Romance fraud occurs when scammers set to hoodwink their victims through online dating sites. Using fake profiles, they build up an intimate relationship with their targets before exploiting their supposed emotional connection to extract money.
Dating fraudsters may spend several months earning the trust of those they prey on. Victims will believe that they are engaged in a special long-distance relationship with a genuine person who lives either abroad or elsewhere in their own country.
Having gained their victim's trust, the fraudster will then conjure up a fake emergency for which they need financial assistance, such as urgent medical bills for a family member. Another common trick is to ask the victim for money to help pay for their aeroplane ticket or visa so that they can visit the victim in person.
Victims are unaware that they are communicating with an entirely different person to the one in the picture on the website. In some cases, many members of a criminal gang may be alternately sending messages to a victim behind the spurious guise of a single internet dating profile.
Romance fraudsters may also persuade a target to perform sexual acts in front of their webcam - this footage can then be used to blackmail them for large sums of money.
Action Fraud are urging people who use dating sites not to reveal too much personal information, especially financial, when chatting to others online. Both men and women should also be extremely wary of sending money to anyone they have met on the internet.
Romance Fraud is on the rise
The number of people in the UK defrauded in online dating scams and the amount of money they lost reached record highs last year, according to new data.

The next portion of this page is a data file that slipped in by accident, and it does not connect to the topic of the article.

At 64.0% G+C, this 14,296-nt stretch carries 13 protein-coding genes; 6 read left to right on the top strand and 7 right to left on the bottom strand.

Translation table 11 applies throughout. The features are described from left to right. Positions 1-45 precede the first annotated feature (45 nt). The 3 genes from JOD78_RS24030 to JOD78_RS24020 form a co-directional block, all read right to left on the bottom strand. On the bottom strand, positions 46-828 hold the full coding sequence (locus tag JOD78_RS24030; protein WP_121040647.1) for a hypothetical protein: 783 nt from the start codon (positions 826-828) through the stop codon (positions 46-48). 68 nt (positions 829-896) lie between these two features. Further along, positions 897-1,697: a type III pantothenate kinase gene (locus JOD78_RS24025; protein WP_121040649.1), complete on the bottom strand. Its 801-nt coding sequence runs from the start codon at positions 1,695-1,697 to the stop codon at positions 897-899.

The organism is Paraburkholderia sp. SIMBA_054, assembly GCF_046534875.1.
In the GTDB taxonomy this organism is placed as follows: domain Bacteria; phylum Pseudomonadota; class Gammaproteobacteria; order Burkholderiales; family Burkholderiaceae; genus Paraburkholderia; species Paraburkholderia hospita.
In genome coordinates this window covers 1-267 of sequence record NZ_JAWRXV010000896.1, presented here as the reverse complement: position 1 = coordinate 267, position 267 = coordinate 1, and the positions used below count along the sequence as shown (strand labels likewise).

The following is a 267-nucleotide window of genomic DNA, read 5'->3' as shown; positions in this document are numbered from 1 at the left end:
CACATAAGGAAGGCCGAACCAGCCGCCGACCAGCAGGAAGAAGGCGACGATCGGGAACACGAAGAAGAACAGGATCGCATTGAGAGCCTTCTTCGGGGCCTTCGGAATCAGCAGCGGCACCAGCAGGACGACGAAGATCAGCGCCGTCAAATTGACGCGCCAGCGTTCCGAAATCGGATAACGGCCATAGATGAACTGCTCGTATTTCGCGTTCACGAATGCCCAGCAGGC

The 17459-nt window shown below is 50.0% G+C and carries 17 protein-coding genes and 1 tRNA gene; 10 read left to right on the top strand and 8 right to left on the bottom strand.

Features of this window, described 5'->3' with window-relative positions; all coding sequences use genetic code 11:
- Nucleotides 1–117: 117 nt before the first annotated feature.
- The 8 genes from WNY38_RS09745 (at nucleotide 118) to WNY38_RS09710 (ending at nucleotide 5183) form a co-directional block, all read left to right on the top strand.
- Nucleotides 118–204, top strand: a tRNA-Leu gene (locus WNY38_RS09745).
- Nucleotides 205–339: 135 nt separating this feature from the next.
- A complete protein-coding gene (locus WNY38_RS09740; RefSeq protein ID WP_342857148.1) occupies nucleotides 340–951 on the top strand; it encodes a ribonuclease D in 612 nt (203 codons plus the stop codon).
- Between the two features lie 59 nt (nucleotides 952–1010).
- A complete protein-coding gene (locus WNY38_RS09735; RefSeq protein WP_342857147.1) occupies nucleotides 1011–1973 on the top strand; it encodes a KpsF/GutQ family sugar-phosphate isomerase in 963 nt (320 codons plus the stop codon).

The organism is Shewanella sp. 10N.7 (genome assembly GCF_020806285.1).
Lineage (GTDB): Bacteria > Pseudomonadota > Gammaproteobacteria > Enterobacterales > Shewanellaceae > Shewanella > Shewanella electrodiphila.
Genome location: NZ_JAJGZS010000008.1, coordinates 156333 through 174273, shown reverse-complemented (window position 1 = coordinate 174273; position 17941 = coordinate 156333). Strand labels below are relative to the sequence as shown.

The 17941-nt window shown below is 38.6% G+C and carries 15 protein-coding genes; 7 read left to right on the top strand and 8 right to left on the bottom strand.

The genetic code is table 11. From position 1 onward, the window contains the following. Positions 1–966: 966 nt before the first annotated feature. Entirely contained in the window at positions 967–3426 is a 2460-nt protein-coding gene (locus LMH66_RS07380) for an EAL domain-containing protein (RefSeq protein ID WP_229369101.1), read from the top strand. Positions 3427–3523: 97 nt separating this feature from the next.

In 2016 there were 3,389 victims of romance fraud; they lost a combined total of over £39m ($49m). The new figures, released by the National Fraud Intelligence Bureau, rose sharply from 2015 when 3,363 victims lost a total of just under £26m. In 2016, the average loss for each dating scam victim was £11,500 compared with £7,731 in 2015.
Steve Proffitt, deputy head of Action Fraud, told the BBC: "A lot of the online dating fraudsters we know are abroad. They're in West Africa, Eastern Europe and it's very difficult for British law enforcement to take action against them in those jurisdictions."
Despite the best efforts of dating sites to weed out fraudulent profiles, criminals are still free to operate because they quickly move conversations away from websites and onto email or text messaging services. If a profile is subsequently blocked by a dating site it can be replaced with another fake account in minutes.
Professor Monica Whitty, a specialist in online psychology, said: "It is not the case that stupid people fall for romance scams - they can be very clever.
"The criminal talks to them morning, noon and night. They use email to send poetry, they use instant messenger to groom them, to talk to them, to keep them awake at night. So they groom them until they're ready to give up money."